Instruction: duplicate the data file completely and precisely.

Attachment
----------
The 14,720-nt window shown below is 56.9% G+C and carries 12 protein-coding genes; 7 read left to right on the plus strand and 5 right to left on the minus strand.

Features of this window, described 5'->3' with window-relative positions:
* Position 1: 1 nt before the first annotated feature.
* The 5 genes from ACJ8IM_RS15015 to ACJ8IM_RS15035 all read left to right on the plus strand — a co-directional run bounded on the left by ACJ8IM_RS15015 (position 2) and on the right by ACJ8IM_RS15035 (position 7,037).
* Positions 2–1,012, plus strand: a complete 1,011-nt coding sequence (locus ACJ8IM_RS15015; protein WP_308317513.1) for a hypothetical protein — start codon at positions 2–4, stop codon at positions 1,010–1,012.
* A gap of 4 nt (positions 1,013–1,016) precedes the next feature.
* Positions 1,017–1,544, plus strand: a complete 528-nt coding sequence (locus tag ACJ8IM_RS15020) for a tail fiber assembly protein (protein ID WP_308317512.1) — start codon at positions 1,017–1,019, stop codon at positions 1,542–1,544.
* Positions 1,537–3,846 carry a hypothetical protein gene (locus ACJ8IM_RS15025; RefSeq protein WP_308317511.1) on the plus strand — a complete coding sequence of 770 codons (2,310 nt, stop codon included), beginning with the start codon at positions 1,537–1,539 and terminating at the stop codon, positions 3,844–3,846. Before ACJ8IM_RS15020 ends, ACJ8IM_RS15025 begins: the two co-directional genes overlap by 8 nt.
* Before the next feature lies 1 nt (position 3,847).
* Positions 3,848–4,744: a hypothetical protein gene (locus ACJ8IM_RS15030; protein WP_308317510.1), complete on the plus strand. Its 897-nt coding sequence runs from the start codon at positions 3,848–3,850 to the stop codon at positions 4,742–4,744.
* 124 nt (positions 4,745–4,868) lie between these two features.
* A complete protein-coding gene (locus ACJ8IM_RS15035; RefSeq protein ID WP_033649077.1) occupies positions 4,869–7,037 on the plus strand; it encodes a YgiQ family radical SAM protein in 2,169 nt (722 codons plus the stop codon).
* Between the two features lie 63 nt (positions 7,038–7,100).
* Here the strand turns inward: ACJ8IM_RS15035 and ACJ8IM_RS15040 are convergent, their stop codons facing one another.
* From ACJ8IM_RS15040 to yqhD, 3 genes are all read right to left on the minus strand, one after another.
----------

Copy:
The 14,720-nt window shown below is 56.9% G+C and carries 12 protein-coding genes; 7 read left to right on the plus strand and 5 right to left on the minus strand.

Features of this window, described 5'->3' with window-relative positions:
* Position 1: 1 nt before the first annotated feature.
* The 5 genes from ACJ8IM_RS15015 to ACJ8IM_RS15035 all read left to right on the plus strand — a co-directional run bounded on the left by ACJ8IM_RS15015 (position 2) and on the right by ACJ8IM_RS15035 (position 7,037).
* Positions 2–1,012, plus strand: a complete 1,011-nt coding sequence (locus ACJ8IM_RS15015; protein WP_308317513.1) for a hypothetical protein — start codon at positions 2–4, stop codon at positions 1,010–1,012.
* A gap of 4 nt (positions 1,013–1,016) precedes the next feature.
* Positions 1,017–1,544, plus strand: a complete 528-nt coding sequence (locus tag ACJ8IM_RS15020) for a tail fiber assembly protein (protein ID WP_308317512.1) — start codon at positions 1,017–1,019, stop codon at positions 1,542–1,544.
* Positions 1,537–3,846 carry a hypothetical protein gene (locus ACJ8IM_RS15025; RefSeq protein WP_308317511.1) on the plus strand — a complete coding sequence of 770 codons (2,310 nt, stop codon included), beginning with the start codon at positions 1,537–1,539 and terminating at the stop codon, positions 3,844–3,846. Before ACJ8IM_RS15020 ends, ACJ8IM_RS15025 begins: the two co-directional genes overlap by 8 nt.
* Before the next feature lies 1 nt (position 3,847).
* Positions 3,848–4,744: a hypothetical protein gene (locus ACJ8IM_RS15030; protein WP_308317510.1), complete on the plus strand. Its 897-nt coding sequence runs from the start codon at positions 3,848–3,850 to the stop codon at positions 4,742–4,744.
* 124 nt (positions 4,745–4,868) lie between these two features.
* A complete protein-coding gene (locus ACJ8IM_RS15035; RefSeq protein ID WP_033649077.1) occupies positions 4,869–7,037 on the plus strand; it encodes a YgiQ family radical SAM protein in 2,169 nt (722 codons plus the stop codon).
* Between the two features lie 63 nt (positions 7,038–7,100).
* Here the strand turns inward: ACJ8IM_RS15035 and ACJ8IM_RS15040 are convergent, their stop codons facing one another.
* From ACJ8IM_RS15040 to yqhD, 3 genes are all read right to left on the minus strand, one after another.